I am a marine microbiologist with a passion for nitrifying microorganisms, which play an important role in the marine nitrogen cycle by oxidizing ammonia via nitrite to nitrate. Coming from Austria, a landlocked country - where working with marine microbes has some obvious challenges - I was looking forward to starting my postdoc at the University of California Santa Barbara, which is situated right next to the sea. Full of excitement to explore this new opportunity, to collect samples from the Santa Barbara Basin and immediately process them in the lab, I was faced with an unforeseen obstacle – a global pandemic.
Luckily, my postdoctoral advisor, Alyson Santoro, had accumulated a number of “orphan projects” over the past years, which were in need of “re-homing” and ready for me to work on. Among them was a genomic and proteomic dataset of the nitrite-oxidizing bacterium Nitrospira marina, which was an ideal project to work on during the lock-down since it did not require laboratory access. N. marina was isolated from a water sample collected from the Gulf of Maine at a depth of 206 meters during a research cruise in the Atlantic Ocean in 1967, and the species was officially described nineteen years later by Stanley Watson and co-authors in 1986 1.
Although originally deposited to a culture collection, N. marina was not maintained in a public culture repository due to the many difficulties associated with cultivating and maintaining nitrifying microbes. Fortunately, Frederica Valois and John B. Waterbury at the Woods Hole Oceanographic Institution (WHOI) have maintained N. marina in liquid culture for the past 35 years in order to keep this important microbial resource alive and available for further research.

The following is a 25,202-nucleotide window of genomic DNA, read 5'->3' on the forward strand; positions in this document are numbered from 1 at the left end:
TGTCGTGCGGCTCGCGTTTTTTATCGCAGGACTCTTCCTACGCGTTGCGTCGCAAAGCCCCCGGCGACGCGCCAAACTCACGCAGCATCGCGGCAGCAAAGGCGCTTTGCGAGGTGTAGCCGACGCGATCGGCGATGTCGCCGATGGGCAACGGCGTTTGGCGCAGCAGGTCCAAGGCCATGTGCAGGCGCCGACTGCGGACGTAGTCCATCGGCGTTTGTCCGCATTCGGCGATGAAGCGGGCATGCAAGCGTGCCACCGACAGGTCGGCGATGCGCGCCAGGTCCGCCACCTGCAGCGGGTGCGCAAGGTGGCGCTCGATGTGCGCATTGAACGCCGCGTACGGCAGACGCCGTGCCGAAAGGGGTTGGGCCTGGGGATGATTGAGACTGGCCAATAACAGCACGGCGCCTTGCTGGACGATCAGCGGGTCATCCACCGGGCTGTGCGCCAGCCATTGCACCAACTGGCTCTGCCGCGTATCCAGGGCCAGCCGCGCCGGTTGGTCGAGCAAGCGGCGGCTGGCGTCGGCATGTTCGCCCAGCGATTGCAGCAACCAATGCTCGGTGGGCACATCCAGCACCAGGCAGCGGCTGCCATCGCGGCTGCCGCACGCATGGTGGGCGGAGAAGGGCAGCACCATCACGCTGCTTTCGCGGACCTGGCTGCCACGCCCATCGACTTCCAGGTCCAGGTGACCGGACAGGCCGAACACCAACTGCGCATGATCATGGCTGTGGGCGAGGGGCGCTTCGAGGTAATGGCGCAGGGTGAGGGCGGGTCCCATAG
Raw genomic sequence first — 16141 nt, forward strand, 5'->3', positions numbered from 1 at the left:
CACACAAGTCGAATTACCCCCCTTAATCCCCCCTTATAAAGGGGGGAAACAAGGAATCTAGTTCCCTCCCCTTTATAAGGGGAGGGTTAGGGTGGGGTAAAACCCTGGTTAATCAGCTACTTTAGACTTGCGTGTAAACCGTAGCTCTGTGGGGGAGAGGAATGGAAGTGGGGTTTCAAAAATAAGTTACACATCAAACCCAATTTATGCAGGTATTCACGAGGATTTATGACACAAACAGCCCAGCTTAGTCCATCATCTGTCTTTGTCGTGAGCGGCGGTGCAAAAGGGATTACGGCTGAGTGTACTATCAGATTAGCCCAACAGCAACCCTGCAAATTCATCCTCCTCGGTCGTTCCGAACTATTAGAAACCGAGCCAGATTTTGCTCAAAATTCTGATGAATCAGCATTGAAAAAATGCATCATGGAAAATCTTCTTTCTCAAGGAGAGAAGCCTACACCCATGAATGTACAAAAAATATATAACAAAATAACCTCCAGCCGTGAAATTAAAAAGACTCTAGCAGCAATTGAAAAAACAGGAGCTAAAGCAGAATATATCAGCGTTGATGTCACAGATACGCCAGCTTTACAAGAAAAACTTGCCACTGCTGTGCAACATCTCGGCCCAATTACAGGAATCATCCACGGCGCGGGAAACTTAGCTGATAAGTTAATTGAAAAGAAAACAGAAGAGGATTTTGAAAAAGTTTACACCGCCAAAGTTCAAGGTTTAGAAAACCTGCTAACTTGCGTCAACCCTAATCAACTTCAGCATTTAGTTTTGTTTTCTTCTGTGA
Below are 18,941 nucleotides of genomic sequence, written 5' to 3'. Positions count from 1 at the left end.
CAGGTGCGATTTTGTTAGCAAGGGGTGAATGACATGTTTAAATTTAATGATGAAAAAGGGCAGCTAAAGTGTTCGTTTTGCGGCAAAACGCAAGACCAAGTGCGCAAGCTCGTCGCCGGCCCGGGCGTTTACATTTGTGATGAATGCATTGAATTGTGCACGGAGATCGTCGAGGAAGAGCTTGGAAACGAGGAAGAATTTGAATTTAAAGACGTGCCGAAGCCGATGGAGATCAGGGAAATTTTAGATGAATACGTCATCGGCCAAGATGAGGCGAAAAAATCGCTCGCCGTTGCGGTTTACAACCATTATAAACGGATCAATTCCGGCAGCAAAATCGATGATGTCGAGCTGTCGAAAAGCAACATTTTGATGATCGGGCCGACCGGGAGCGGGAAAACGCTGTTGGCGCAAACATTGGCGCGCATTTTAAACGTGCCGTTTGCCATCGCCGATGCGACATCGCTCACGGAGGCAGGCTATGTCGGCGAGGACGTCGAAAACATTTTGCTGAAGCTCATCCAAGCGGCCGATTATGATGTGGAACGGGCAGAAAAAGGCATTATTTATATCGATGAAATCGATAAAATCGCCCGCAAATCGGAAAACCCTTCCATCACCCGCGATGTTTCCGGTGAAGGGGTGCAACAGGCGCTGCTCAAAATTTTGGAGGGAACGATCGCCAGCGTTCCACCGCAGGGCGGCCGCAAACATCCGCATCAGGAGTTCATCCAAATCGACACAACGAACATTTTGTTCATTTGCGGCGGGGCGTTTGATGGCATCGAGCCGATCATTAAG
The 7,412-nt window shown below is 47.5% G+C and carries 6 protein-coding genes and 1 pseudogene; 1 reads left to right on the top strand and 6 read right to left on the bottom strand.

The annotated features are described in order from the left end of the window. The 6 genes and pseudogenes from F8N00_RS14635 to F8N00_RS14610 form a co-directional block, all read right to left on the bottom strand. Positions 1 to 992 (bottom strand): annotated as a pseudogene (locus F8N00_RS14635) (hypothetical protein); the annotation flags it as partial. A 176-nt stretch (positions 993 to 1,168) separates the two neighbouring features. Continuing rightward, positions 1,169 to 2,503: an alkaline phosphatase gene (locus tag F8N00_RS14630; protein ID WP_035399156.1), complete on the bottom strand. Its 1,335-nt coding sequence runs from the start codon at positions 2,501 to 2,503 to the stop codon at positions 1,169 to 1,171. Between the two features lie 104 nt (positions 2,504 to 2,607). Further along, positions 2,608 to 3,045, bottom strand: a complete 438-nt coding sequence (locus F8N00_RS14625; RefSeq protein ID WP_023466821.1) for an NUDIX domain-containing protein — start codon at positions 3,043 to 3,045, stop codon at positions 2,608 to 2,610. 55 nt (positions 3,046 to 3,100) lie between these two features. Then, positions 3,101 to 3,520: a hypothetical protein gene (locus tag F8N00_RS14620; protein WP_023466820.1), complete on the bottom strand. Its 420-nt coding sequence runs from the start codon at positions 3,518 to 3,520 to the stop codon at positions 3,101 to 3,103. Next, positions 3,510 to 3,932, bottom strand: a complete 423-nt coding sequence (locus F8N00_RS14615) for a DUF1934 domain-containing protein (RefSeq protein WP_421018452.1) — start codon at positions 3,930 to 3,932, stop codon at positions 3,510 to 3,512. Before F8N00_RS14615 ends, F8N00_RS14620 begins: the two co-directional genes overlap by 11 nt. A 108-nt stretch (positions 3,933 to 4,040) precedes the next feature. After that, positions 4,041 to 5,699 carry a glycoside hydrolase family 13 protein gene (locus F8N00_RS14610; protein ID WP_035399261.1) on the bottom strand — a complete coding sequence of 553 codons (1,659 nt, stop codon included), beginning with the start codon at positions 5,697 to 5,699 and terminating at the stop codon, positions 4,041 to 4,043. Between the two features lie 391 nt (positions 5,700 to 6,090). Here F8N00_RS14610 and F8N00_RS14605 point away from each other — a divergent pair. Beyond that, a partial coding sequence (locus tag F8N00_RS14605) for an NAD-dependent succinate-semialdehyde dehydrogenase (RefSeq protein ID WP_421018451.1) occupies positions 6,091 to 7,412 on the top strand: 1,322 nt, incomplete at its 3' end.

Since 1986, the availability of additional isolates and genomes of the genus Nitrospira has led to many new discoveries, illustrating its high metabolic flexibility beyond nitrite oxidation 2. However, despite the ubiquitous presence of this genus in many natural and engineered ecosystems, N. marina still represents the only Nitrospira isolate from the oceanic water column. I was curious to look into the genome of this special microbe to find out more about its metabolic capabilities and how it differs from other marine nitrite oxidizers. Additionally, the genomic information was used for proteome analyses through a collaboration with Mak A. Saito and his team, also at WHOI, which enabled us to look at the abundances of individual proteins in N. marina. When the lock-down was lifted, I got the opportunity to test some of the newly generated hypotheses on living cultures of N. marina in the laboratory.
If you want to know more about what makes N. marina special, where you might be able to find it in the ocean, and how it responds to different environmental conditions, check out our paper.